My motto was always to keep swinging. Whether I was in a slump or feeling badly or having trouble off the field, the only thing to do was keep swinging.
- Hank Aaron
As we celebrate the men and women in uniform–both past and present–I can’t help but think about a very long layover at Chicago O’Hare International Airport a few years ago.
I had been in Grapevine, Texas, signing my children’s Christmas books as part of a holiday special event, and now I was headed home. My husband Jeff and our oldest daughter, Abby, were with me, along with two of my cousins. It was December 23.
When we left the Dallas airport hours earlier, the weather in Chicago was cold but clear. However, by the time we arrived in Chi-town, we discovered that a winter storm had beaten us there. We were thankful we were able to safely land in the blur of white, but as we hurried off the plane and into the terminal, we were greeted with news that all flights had been grounded indefinitely.
We were stuck.
We had no idea if we’d make it home in time to celebrate Christmas with our loved ones. We weren’t the only ones. Hundreds of weary, worried and angry travelers surrounded us. Some stood blankly staring at the screens displaying “cancelled” beside every flight. Others rushed the rental car counters, trying to reserve one of the few remaining vehicles. Still others yelled at one another, nearby strangers and any airline associate they could find.
It was ugly and getting uglier by the minute.
For our inconvenience, we were given food vouchers, which was great since we hadn’t eaten since the morning. Only a few restaurants were still open, so we hurried and slipped into line at a nearby fast-food establishment. Just as we neared the front of the food line, that restaurant closed. In fact, every airport eatery closed. We were left with vending-machine peanut butter crackers and Diet Pepsi. Not exactly a meal, but better than nothing.
Since it didn’t look like any of us were leaving the airport that night, we were given cots. Countless cots and perturbed people–that’s what surrounded us. Jeff kept trying to reach our other daughter to let her know what was going on, while I tried not to cry at the possibility of spending Christmas Eve and maybe even Christmas in an airport away from the rest of my family.
Just then, my thoughts were interrupted by some activity at the gate right in front of us. The last plane of the night had landed and the passengers were making their way into the terminal. But these weren’t just any passengers. One by one, men and women dressed in uniform filed into the gate area, so grateful to be home.
All at once, the atmosphere changed.
People who had been waving their fists in anger moments before now used those same hands to applaud the uniformed heroes. The tears I had successfully held back began flowing freely as I stood and clapped and honored those brave men and women in uniform.
I scanned the room, and this time I didn’t see perturbed people but rather people of all ages, smiling, clapping and celebrating the selfless soldiers. The impromptu act of patriotism obviously touched the hearts of the soldiers. Overwhelmed by all of the applause, they just stood there and soaked it all in. Some wiped tears from their eyes. Some nodded and thanked the crowd. And some pointed up above as if to humbly say, “All the applause go to God... I’m just doing my job.”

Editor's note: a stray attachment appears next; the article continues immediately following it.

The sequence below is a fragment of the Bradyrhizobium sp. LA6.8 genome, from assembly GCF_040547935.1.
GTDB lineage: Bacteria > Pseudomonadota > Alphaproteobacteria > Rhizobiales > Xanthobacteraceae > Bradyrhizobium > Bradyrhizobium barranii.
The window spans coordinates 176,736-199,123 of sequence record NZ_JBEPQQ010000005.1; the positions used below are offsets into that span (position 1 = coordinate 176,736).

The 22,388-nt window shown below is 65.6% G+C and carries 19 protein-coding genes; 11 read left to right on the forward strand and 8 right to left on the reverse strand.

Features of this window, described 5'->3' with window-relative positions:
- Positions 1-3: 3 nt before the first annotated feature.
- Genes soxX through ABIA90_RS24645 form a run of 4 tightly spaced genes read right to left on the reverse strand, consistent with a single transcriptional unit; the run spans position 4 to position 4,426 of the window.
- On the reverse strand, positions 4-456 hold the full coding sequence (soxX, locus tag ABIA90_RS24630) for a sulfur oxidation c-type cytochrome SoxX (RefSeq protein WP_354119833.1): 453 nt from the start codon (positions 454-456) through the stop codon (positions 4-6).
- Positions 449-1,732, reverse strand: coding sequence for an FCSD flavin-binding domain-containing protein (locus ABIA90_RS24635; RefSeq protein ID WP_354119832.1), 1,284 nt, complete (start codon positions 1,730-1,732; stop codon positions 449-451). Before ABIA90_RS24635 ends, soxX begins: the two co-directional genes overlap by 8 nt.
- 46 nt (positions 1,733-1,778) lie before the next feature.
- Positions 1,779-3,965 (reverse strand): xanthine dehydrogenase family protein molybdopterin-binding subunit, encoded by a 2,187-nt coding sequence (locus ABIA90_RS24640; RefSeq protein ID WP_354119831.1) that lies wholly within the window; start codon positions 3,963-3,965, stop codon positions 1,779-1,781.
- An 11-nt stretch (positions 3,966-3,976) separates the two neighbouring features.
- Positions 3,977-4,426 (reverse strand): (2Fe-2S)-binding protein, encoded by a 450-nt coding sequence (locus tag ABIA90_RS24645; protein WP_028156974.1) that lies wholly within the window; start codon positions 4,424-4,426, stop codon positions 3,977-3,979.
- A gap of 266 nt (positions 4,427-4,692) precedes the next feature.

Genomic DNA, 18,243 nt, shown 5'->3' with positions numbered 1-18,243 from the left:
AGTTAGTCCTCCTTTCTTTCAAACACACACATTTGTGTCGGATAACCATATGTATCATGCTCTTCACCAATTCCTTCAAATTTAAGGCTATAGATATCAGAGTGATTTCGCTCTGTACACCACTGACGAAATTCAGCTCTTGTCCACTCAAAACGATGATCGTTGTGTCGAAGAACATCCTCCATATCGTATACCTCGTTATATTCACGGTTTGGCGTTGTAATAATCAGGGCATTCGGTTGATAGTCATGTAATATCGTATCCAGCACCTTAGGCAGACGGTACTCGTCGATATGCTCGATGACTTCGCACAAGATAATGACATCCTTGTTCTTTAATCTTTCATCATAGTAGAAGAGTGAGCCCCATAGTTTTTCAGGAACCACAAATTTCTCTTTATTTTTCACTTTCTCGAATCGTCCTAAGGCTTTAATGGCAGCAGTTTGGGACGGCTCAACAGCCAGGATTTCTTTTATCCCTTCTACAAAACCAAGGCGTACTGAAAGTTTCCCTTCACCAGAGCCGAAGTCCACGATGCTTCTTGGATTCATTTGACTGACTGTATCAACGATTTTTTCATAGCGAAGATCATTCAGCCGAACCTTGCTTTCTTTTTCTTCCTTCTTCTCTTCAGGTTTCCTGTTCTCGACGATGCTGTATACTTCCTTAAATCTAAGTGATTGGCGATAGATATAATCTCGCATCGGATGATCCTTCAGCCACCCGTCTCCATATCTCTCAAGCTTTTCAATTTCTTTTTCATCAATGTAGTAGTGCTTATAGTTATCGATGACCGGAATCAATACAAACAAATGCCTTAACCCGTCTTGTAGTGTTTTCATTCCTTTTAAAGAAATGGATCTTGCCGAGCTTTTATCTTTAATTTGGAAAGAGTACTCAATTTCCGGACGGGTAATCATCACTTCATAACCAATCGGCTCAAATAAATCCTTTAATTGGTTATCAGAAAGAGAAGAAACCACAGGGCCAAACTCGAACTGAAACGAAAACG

It was a Christmas miracle, and it forever changed me. Since that night, every time I see a man or women dressed in uniform as I rush through an airport, I take time to say, “Thanks for serving our country. I appreciate you.” I encourage you to do the same. Don’t wait for Memorial Day, the Fourth of July and Veterans Day to honor and celebrate our men and women in the Armed Forces; let’s show our gratitude for their service every day and pray for their protection daily.
Pray: Father, I thank you for the men and women who serve this great country. I pray that you bless them and their families, and I pray that you protect them from harm. Father, I also pray for the veterans of this nation who have sacrificed so much. Please wrap your arms around them today and let them know how much we honor and appreciate them. In Jesus Mighty Name. Amen.
Michelle Medlock Adams is an award-winning journalist and best-selling author, with more than 60 books and 1,000 articles for newspapers and magazines to her name. She was won several SELAH Awards (best children’s book and book of the year for God Knows You in 2014 and best children’s book for My Big Book of Prayers in 2012), and her book Divine Stories of the Yahweh Sisterhood was named a Family Christian Bookstores Premiere Pick in 2006. When not working on her own assignments, Michelle ghostwrites books for celebrities and some of today’s most effective and popular ministers.
Michelle is married to her high school sweetheart, Jeff. They have two college-aged daughters, Abby and Allyson, as well as a small petting zoo. When not writing or teaching writing, Michelle enjoys cheering on the Indiana University Men’s Basketball team, the Chicago Cubbies and the LA Kings. Find out more about Michelle at her website.